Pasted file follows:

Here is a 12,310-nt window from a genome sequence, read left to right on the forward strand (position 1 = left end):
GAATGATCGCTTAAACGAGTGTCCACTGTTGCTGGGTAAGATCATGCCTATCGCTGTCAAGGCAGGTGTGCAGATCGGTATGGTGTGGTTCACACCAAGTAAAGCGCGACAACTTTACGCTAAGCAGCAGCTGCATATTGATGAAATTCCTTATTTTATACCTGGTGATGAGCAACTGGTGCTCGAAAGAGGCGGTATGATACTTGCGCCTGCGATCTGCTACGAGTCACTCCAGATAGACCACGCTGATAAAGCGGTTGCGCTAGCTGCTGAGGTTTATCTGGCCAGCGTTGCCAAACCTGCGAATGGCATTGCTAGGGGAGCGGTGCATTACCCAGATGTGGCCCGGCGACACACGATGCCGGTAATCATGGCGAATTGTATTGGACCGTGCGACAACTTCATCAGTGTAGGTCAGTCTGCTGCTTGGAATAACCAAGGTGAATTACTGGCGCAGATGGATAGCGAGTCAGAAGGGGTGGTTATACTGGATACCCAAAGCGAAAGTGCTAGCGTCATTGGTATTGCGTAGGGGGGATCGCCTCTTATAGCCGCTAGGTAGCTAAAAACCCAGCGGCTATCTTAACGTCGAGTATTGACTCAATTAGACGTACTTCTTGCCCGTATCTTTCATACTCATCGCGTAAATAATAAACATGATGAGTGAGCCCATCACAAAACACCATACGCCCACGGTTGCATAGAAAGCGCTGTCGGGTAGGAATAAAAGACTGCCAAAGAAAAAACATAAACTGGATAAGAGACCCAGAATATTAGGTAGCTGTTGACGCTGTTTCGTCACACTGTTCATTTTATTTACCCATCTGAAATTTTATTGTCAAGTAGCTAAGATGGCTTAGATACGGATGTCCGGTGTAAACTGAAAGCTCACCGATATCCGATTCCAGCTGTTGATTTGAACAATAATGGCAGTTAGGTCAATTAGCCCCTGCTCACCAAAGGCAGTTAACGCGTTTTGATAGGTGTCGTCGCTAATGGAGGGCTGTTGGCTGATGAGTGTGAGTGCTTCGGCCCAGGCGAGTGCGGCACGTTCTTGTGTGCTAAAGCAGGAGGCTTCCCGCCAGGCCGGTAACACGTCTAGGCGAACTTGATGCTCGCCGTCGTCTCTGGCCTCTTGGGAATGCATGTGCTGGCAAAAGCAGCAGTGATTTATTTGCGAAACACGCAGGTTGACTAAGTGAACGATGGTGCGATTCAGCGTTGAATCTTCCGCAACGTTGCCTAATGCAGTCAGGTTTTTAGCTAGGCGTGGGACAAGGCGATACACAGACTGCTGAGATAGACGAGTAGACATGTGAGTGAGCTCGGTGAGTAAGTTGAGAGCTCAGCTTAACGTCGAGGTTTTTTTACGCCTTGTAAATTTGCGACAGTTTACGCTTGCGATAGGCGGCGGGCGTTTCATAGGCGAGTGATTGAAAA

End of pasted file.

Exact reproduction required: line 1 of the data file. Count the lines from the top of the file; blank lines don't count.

Here is a 12,310-nt window from a genome sequence, read left to right on the forward strand (position 1 = left end):